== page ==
Fight continues against Alabama execution by nitrogen suffocation

By Janet Post
February 5, 2024
Jan. 23 protest at Alabama State Capitol in Montgomery against execution of Kenneth Eugene Smith, by untested nitrogen protocol. Speaking is Smith’s spiritual advisor, Rev. Jeffrey Hood.
Gabriel Tynes/Courthouse News ServiceJan. 23 protest at Alabama State Capitol in Montgomery against execution of Kenneth Eugene Smith, by untested nitrogen protocol. Speaking is Smith’s spiritual advisor, Rev. Jeffrey Hood.

The state of Alabama has set Jan. 25 for the execution of death-row prisoner Kenneth Eugene Smith, slated to suffer the first execution in the country by suffocation from nitrogen gas, despite the fact that appeals in the case are still pending.

Smith’s execution using nitrogen “could amount to torture or other cruel, inhuman or degrading treatment or punishment,” Ravina Shamdasani, United Nations High Commissioner for Human Rights, warned Jan. 15. Smith’s lawyers say authorities are trying to make him a “test subject” for an untried execution method.

Because of the shortage of chemicals required for lethal injections, partially due to their ban in Europe, states are turning to firing squads, hanging and nitrogen suffocation. Officials in Alabama, Mississippi and Oklahoma have authorized the use of nitrogen. Authorities in Nebraska are considering it.

Nitrogen will be administered through a gas mask over Smith’s nose and mouth. The odorless, tasteless and invisible gas supplants any oxygen in Smith’s body, killing him.

Prison authorities attempted to execute Smith in 2022 by lethal injection. They stopped after stabbing him repeatedly with needles for nearly four hours in his arms and hands, and eventually near his heart, unable to set an intravenous line. Smith said the botched execution “felt like a knife” even though he was supposed to have been fully anesthetized. Three U.S. Supreme Court judges called it “torturous.”

Saying his constitutional rights are being violated for attempting to execute him a second time, Smith has an appeal pending with the Alabama Court of Criminal Appeals.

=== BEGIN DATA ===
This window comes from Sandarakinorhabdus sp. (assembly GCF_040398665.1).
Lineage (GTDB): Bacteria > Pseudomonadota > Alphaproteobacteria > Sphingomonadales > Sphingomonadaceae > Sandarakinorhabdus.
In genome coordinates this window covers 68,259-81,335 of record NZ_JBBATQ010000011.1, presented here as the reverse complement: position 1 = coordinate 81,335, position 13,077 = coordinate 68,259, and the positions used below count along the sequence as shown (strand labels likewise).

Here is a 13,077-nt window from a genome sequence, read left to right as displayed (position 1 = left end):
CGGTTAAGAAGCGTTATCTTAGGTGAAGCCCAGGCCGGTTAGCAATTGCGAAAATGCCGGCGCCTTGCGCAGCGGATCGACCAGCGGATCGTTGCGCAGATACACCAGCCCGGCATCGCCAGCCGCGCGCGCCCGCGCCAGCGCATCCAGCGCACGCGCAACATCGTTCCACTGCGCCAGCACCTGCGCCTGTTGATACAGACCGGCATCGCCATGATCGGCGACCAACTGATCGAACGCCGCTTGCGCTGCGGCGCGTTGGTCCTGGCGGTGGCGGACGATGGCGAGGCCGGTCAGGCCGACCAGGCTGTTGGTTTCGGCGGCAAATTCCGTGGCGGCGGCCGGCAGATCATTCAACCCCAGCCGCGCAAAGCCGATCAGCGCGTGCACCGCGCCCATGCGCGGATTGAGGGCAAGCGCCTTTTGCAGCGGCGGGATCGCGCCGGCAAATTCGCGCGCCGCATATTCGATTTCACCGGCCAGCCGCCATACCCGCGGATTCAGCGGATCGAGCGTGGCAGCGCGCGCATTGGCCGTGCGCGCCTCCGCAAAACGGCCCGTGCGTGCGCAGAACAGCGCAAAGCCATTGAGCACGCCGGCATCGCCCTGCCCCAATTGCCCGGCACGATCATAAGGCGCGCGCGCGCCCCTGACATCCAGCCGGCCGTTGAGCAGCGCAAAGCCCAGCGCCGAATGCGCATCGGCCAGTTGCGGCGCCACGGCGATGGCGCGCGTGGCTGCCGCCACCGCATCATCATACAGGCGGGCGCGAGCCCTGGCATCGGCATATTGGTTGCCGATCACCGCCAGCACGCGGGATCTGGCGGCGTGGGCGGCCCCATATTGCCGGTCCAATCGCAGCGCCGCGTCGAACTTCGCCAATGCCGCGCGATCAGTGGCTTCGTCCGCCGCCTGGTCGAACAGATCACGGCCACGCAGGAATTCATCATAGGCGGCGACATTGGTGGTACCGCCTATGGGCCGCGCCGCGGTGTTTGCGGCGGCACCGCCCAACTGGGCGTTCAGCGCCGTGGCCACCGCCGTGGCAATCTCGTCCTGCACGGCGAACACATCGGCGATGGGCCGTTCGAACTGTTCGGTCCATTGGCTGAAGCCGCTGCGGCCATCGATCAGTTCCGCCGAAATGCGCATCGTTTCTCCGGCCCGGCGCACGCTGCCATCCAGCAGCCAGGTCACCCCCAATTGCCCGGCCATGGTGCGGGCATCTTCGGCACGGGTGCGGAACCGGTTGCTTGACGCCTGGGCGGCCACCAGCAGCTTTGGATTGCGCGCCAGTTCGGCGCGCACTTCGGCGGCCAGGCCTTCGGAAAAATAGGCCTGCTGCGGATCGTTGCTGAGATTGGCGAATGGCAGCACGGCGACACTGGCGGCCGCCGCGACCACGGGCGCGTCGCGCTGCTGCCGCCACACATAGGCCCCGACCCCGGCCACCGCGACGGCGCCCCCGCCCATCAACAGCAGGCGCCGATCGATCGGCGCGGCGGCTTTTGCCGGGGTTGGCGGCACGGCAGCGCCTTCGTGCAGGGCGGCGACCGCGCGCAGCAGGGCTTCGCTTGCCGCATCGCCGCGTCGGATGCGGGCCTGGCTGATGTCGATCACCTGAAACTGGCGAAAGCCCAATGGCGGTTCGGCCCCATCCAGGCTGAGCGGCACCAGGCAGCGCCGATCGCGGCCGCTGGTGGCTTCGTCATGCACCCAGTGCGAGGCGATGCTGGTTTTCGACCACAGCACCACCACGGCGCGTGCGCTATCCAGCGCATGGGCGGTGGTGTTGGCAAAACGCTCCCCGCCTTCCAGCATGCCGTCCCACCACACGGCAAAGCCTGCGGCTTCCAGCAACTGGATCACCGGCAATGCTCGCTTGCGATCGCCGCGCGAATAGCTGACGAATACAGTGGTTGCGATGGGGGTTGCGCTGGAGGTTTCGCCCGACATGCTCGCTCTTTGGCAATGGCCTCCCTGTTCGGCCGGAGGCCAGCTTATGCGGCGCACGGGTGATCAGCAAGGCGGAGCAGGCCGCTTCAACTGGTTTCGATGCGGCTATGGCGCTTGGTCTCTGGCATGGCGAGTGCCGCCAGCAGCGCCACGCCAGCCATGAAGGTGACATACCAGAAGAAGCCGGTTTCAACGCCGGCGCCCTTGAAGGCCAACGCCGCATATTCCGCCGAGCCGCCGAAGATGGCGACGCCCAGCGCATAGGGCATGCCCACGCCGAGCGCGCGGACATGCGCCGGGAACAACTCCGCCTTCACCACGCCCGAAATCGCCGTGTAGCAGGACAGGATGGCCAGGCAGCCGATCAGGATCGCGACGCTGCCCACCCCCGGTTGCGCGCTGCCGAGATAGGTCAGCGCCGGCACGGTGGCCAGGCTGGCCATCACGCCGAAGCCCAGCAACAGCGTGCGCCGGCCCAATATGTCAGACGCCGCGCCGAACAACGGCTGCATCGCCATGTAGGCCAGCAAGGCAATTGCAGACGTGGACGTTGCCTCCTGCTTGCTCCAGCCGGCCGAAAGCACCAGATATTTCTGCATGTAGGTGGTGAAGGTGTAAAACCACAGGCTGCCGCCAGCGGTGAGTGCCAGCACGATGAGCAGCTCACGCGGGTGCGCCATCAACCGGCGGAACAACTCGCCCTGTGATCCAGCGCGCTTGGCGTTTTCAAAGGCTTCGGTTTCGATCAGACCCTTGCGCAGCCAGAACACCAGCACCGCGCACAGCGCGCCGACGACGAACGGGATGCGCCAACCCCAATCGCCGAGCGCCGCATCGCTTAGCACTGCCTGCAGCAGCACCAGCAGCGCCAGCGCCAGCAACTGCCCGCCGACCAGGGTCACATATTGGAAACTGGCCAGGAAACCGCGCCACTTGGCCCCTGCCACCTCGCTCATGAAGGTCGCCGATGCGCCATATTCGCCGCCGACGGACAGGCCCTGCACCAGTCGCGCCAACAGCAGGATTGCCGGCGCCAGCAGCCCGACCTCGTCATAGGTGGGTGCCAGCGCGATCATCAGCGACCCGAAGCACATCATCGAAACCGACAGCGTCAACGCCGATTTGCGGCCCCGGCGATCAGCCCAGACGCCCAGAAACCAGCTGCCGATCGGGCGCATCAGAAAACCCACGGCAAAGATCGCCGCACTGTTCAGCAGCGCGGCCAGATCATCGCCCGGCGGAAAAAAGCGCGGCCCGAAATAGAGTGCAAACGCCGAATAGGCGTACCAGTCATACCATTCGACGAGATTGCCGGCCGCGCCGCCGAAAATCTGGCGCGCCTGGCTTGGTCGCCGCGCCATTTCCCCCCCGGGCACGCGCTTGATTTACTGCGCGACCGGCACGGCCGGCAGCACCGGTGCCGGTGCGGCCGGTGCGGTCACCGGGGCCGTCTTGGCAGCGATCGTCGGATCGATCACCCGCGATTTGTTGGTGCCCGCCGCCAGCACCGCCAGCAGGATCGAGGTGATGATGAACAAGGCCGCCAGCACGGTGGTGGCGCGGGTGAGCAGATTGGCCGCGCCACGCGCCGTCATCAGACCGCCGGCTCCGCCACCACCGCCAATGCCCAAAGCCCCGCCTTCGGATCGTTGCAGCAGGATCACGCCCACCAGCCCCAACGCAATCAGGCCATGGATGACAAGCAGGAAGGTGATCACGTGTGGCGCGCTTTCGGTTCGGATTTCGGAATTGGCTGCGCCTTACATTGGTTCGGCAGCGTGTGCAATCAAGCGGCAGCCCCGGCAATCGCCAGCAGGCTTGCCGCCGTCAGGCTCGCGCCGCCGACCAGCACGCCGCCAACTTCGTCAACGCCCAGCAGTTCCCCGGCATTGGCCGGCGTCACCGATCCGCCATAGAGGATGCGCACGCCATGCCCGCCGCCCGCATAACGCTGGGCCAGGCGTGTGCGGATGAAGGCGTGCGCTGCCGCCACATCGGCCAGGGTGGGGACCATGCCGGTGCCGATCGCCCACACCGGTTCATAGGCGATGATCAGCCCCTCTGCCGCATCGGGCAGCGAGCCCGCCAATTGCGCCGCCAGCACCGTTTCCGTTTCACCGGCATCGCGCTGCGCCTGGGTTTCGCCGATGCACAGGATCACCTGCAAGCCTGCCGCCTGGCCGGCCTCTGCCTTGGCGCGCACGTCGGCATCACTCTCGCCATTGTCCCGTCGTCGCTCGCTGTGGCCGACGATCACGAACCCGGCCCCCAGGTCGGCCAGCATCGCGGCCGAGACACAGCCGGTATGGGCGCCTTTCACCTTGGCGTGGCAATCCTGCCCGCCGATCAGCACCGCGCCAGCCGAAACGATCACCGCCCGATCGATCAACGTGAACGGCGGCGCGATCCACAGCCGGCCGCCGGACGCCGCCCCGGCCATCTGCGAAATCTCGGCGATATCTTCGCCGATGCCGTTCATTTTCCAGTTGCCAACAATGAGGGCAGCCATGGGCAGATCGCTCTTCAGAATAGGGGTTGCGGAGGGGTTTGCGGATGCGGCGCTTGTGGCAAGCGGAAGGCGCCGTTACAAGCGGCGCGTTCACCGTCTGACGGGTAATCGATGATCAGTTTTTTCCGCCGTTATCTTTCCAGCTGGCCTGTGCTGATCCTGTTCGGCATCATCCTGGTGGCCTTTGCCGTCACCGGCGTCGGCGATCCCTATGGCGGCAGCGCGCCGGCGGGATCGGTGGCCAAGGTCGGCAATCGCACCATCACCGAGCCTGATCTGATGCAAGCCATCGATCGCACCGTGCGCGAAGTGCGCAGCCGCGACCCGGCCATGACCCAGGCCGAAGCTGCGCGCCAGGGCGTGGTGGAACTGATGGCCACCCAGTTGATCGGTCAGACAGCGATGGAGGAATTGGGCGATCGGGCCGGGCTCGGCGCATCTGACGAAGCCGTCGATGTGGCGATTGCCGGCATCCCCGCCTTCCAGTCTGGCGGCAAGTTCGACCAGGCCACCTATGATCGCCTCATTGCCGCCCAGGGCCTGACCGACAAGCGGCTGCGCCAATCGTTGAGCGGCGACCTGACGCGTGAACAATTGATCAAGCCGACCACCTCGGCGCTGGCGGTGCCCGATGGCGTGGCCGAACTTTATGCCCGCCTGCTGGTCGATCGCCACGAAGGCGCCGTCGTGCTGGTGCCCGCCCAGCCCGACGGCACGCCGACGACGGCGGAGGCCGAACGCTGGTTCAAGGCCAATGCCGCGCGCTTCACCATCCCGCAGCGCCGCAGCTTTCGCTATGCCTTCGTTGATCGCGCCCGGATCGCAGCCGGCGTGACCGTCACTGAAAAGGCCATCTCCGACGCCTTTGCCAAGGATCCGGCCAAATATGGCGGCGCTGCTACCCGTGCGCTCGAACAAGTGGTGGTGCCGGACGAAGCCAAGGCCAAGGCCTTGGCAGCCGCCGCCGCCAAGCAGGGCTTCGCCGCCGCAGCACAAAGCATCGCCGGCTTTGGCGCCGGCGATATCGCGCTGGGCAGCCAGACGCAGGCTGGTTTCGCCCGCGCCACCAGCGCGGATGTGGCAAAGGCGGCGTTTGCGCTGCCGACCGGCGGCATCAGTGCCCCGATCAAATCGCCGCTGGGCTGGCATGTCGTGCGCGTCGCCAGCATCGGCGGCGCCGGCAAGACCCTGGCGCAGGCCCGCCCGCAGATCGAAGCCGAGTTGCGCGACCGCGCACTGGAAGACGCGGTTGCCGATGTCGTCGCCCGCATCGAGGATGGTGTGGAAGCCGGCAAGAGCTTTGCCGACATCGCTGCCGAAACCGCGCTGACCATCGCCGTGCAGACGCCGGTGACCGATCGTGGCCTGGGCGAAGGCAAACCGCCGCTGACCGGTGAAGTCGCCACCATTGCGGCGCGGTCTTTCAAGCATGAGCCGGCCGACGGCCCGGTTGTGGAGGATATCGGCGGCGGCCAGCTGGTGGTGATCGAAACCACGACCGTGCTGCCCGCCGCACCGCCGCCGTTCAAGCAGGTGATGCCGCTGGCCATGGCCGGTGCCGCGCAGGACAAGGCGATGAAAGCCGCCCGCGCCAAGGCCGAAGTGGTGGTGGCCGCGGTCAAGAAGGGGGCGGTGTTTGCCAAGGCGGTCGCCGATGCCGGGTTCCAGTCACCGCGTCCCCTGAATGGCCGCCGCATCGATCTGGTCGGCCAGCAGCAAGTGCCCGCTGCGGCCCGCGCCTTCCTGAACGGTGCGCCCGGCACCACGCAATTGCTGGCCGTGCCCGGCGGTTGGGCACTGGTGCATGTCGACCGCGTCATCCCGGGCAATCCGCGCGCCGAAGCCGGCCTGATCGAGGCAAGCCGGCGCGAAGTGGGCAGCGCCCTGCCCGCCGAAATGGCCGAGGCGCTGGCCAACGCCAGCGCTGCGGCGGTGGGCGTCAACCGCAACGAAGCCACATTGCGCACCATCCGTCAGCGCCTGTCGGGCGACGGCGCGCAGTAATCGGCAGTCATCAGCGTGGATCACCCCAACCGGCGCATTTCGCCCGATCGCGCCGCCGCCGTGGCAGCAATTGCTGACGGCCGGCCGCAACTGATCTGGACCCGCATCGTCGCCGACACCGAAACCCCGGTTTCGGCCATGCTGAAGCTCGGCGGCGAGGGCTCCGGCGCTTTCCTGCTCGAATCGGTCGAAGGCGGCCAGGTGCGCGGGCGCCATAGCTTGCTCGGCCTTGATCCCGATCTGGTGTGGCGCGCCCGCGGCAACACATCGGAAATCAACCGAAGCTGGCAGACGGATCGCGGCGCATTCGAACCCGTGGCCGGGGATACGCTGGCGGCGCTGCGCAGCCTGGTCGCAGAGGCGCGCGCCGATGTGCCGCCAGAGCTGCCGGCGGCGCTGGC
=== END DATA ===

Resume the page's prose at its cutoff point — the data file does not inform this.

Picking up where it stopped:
Smith also says that the untested execution protocol could expose him to a “severe risk of a persistent vegetative state, a stroke, or the painful sensation of suffocation” in violation of the Eighth Amendment’s ban on “cruel and unusual punishment.”

Dr. Philip Nitschke, a pioneer in assisted suicide in Europe and Australia, has witnessed at least 50 suicide deaths by nitrogen hypoxia, and invented a nitrogen “pod” for those procedures.

In an interview with the New York Times, Nitschke questioned the use of a mask in Smith’s execution. He said “it could create a higher chance of there being a leak — allowing oxygen in and prolonging the process — than a room, pod or a plastic bag would.”

U.S. District Judge R. Austin Huffaker rejected Smith’s request for a preliminary injunction Jan. 10.

In 2022 the Supreme Court ruled that officials must allow spiritual advisors to pray and lay hands on inmates in the death chamber. Smith’s pastor, Rev. Jeffrey Hood, has filed a lawsuit to halt Smith’s execution, saying it “presents potentially significant dangers to his own life and violates the religious liberties of both himself and Mr. Smith.” For Smith’s execution Hood was required to sign a waiver that he would stand 3 feet away from the prisoner, in case of a nitrogen leak.

Hood told the Times there was a possibility that Smith would physically resist the execution attempt. “When you strap someone down like that, you can’t expect someone who’s choking to death — suffocating to death — to not resist.”

Judge overturns jury decision

Smith, now 58, was first convicted of capital murder and sentenced to death in 1989, at the age of 23.

Smith denied having committed the killing. There was no physical evidence against him, but he was convicted of “aiding and abetting” the murder.

Smith’s conviction and sentence were overturned by an appeals court, finding the state had based challenges to prospective jurors on their race. At his retrial in 1996, Smith was convicted again, but this time the jury voted 11-1 for life imprisonment without parole. The judge overruled the jury, sentencing Smith to death.

In 2017 the state eliminated the power of a judge to override a jury, but the ruling was not made retroactive. Smith remained on death row.

There have been 1,582 executions in the U.S. since 1976 — by electrocution, hanging, firing squads, lethal injection and lethal gasses other than nitrogen.

“The death penalty is part and parcel of the capitalist ‘justice’ system, defended by every administration — from Clinton to Trump to Biden,” John Hawkins, Socialist Workers Party candidate for U.S. Senate from Ohio, told the Militant. “The SWP calls for the abolition of the death penalty, a tool used by the capitalist rulers to terrorize and intimidate working people.”